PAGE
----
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"In every walk with nature one receives far more than he seeks."
- John Muir
This entry was supposed to be about the psychological aspects of not being able to run any more but I'm just not ready to write that one yet. Most of my best thoughts (and wry one-liners!) about this topic are forever lost on the trails over the last two years, not written down as they surfaced and long gone from conscious memory by the time I returned to pen and paper -- or a keyboard -- at the end of those runs and hikes.

I haven't been able to recover enough of those thoughts this week to put them into the kind of essay I want to write; they obviously aren't ready to be shared yet with the world. As they continue to percolate I'll write about a related topic that's been on my mind for a couple of months while I've been dealing with my disappointment about not being able to run any more and revising my athletic goals.


I am one of those people who crave to be outdoors part of every day, even when the weather is crappy.

I'm not clinically claustrophobic but I do get "cabin fever" fairly easily. I think that's typical of runners, especially trail ultra runners. We simply need to be outdoors as much as possible. Because I spend a lot of time in front of a computer or doing other close work when I'm indoors (reading, scrapbooking, quilting, other crafts), it does my eyes and brain good to refocus at a distance outside, deeply breathe in some fresh air, exercise my body until I'm sweating, and get a new perspective on things -- literally.

I grew up on an 80-acre farm in southern Ohio. About half of it was too hilly to be of much productive use for growing crops or raising animals but it was nirvana for a tomboy like me. Some of my fondest memories of childhood are walking and running around that place! We had wooded hills, a spring, and a large creek, which in later years after we'd been long gone was dammed into a Corps of Engineers lake:

Water now covers what used to be our fields and a large creek.

Trees, hills, water, wildlife, sunshine . . . all the necessities! They beckoned to my soul from the very beginning of my life and they continue to beckon me out the door today.

There is a calm when I'm on a trail in familiar woods or meadows -- anywhere in this great land of ours, not just my local running venues. Mountains, prairie, seashore, desert . . . it doesn't matter if I'm walking leisurely on a recovery day or running so hard that I can't talk:  regardless of the effort to my heart and lungs, when I'm out in nature my mind calms down, thoughts flow freely, and there is nothing I'd rather be doing than enjoying that experience at that very moment.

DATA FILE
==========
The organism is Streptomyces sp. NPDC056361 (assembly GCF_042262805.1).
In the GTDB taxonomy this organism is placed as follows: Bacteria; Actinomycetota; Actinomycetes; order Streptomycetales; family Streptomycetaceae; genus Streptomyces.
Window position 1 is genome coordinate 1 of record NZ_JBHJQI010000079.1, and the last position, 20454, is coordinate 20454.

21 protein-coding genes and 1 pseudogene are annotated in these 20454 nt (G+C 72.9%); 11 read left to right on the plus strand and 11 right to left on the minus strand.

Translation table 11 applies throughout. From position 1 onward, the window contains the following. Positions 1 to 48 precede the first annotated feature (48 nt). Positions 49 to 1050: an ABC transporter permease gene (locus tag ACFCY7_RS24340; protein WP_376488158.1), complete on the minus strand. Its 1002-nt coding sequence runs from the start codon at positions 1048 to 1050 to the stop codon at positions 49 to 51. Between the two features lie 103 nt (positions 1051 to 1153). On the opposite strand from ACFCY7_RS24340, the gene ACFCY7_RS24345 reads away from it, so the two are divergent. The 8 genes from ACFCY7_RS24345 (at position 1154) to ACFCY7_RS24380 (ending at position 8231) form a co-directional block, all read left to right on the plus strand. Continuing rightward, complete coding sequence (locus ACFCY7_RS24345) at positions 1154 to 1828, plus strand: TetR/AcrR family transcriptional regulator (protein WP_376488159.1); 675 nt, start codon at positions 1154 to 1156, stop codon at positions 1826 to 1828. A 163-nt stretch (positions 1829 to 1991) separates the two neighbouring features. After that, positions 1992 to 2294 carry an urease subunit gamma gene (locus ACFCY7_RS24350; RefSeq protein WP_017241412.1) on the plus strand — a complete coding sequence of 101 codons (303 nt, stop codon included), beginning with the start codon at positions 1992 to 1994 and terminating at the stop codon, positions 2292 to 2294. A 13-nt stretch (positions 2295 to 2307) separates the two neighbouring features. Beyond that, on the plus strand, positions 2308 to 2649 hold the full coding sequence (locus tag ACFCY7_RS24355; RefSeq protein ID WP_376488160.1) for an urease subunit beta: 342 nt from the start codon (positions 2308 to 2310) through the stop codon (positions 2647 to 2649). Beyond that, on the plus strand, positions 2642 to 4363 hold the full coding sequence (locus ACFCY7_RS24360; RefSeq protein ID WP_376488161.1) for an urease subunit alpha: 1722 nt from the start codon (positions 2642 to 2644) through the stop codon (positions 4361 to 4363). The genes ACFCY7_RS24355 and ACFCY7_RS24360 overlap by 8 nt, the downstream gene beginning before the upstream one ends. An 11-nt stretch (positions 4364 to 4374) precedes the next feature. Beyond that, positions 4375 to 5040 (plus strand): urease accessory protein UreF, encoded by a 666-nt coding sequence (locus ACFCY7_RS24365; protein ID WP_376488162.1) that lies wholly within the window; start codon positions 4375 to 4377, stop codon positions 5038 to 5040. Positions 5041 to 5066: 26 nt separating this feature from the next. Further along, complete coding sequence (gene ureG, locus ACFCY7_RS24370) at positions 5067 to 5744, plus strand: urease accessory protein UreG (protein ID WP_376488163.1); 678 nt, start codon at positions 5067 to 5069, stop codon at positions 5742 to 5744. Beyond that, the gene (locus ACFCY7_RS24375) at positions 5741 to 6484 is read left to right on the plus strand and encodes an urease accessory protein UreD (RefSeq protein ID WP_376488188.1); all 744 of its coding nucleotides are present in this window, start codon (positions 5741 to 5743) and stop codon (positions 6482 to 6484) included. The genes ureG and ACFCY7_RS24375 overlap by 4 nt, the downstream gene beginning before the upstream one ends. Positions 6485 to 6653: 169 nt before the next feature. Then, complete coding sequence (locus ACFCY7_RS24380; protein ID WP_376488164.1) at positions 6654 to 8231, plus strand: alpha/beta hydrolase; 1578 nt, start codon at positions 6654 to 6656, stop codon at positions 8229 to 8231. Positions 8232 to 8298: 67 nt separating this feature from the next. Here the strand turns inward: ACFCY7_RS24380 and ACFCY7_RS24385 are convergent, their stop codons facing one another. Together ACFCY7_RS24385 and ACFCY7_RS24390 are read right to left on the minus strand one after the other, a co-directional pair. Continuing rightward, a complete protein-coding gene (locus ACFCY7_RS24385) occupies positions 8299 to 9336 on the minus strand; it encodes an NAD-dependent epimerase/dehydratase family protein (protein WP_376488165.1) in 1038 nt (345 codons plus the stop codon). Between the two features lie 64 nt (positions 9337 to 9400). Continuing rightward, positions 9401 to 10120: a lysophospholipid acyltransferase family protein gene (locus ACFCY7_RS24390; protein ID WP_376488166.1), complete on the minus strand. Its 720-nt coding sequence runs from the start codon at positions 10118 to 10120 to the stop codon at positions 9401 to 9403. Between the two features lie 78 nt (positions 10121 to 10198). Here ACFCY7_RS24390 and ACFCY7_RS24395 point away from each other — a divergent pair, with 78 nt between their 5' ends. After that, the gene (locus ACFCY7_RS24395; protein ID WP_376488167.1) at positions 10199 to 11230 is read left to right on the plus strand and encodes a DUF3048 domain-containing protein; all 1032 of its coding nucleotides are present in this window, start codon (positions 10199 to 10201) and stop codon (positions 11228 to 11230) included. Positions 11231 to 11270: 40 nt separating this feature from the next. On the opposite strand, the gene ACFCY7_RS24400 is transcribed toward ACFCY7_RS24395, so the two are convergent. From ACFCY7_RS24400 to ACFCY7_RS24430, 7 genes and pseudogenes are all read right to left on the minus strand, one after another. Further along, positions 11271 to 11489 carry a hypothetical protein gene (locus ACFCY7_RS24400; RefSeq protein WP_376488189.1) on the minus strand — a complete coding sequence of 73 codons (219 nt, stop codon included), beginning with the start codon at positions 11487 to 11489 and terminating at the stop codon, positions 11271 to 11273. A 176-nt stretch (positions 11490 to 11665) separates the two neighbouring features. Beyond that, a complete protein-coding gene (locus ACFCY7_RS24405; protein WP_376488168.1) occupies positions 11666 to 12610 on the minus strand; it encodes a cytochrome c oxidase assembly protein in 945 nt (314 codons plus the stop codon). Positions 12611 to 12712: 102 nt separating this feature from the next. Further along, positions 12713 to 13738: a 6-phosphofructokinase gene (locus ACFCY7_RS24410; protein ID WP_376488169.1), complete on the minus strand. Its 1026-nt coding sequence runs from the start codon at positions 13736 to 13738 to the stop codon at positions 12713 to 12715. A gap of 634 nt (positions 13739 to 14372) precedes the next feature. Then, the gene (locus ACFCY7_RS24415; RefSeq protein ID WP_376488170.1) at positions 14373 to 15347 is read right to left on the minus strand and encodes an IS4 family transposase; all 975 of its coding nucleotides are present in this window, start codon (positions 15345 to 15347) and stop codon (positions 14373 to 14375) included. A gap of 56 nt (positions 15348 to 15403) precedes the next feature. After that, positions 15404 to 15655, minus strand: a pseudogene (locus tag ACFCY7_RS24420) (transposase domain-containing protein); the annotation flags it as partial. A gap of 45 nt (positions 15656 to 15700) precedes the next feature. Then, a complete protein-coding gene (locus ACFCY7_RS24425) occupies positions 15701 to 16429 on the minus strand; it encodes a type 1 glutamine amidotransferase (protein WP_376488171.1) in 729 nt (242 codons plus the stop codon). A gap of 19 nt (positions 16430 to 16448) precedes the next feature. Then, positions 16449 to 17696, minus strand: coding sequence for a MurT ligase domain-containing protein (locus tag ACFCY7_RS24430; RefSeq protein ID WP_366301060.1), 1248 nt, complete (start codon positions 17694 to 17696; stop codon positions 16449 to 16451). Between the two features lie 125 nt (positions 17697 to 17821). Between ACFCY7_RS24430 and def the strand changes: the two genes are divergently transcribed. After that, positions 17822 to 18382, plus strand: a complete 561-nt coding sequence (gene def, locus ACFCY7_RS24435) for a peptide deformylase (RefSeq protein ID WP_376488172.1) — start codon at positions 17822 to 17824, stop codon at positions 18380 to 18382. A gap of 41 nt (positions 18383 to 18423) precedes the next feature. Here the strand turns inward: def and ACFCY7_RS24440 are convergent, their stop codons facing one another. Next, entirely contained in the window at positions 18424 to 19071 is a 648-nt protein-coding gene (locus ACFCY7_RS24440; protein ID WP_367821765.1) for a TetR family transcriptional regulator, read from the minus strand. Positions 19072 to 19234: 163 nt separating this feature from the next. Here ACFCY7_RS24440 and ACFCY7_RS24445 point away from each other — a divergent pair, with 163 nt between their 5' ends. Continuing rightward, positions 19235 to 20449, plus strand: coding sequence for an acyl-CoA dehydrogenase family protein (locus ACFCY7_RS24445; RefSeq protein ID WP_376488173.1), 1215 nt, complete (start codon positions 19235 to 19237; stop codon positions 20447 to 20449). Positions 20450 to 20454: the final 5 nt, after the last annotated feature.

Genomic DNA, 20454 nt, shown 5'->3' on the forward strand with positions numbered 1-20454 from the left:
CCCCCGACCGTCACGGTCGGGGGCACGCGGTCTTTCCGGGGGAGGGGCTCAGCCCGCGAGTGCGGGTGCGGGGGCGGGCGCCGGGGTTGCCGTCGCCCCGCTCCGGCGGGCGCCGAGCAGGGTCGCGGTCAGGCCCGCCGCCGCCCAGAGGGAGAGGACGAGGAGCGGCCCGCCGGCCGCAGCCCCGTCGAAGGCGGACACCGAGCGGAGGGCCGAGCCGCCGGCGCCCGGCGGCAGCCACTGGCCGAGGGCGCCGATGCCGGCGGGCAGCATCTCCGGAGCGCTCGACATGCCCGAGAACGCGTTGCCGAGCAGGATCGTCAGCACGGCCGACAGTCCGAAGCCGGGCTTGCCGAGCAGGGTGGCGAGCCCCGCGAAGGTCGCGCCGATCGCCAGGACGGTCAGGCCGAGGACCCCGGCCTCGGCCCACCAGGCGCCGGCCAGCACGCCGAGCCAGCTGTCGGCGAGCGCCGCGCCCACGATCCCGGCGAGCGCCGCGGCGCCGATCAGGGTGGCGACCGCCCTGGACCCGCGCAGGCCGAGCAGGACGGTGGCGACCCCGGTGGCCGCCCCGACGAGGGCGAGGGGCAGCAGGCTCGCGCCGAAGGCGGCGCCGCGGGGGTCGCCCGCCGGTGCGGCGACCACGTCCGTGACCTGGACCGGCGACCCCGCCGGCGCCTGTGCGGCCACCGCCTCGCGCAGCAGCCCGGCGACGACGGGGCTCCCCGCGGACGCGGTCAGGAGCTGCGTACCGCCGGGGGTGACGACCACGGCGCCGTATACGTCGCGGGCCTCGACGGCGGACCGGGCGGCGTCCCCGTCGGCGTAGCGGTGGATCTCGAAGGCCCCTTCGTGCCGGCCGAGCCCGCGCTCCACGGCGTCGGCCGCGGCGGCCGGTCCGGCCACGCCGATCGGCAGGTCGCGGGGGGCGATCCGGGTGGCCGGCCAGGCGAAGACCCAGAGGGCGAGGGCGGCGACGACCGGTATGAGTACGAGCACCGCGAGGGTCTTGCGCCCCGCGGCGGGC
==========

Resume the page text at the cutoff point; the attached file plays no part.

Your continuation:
New trails and roads elicit a similar response. Even though there is more anticipation and excitement and maybe even some fear when I'm exploring a new place, it's not usually a stressful kind of excitement -- except for a few days on the AT Adventure Run, like getting through Mahoosuc Notch in Maine:

Over, under, or around -- your choice how to negotiate the car-sized boulders in Mahoosuc Notch,
the toughest mile on the entire Appalachian Trail   (Day 127 of our 2005 AT Adventure Run)

I'd describe exploring new places as the joy of discovery, which also calms my body and spirit. Obviously I'm not the very first person to find the place -- just about every square inch of the continental USA has already been explored, except maybe part of the Barkley course in Tennessee (ultra running joke!) -- but to me there's just nothing quite like seeing and feeling a place for the first time, especially on foot.

It brings a smile to my face and peace to my very core. Any concerns about yesterday or tomorrow vanish as I fully experience the present.


This is one of the main things I want to preserve in my life even as I lose my physical ability to run or walk as far as I'd like:  I want to be able to experience the therapeutic benefits of being out in nature until the day I die.

Nature heals us as it calms us. It prepares us to better cope with the other aspects of 21st Century life. It keeps us sane in an insane world.

Two mellow fellows -- Jim and Cody -- enjoy a fine fall day in the woods.  (10-09)

I need to feel the sun on my face, the breeze in my hair. I need to hear the splash of water in creeks, the chorus of frogs in a pond, the song of birds in the treetops, the crack of branches as deer dart through the trees. I need to smell what the forest smells like after it rains. I need to see the new growth of spring, the lush greenery of summer, the colorful foliage of autumn, the fresh snow of winter.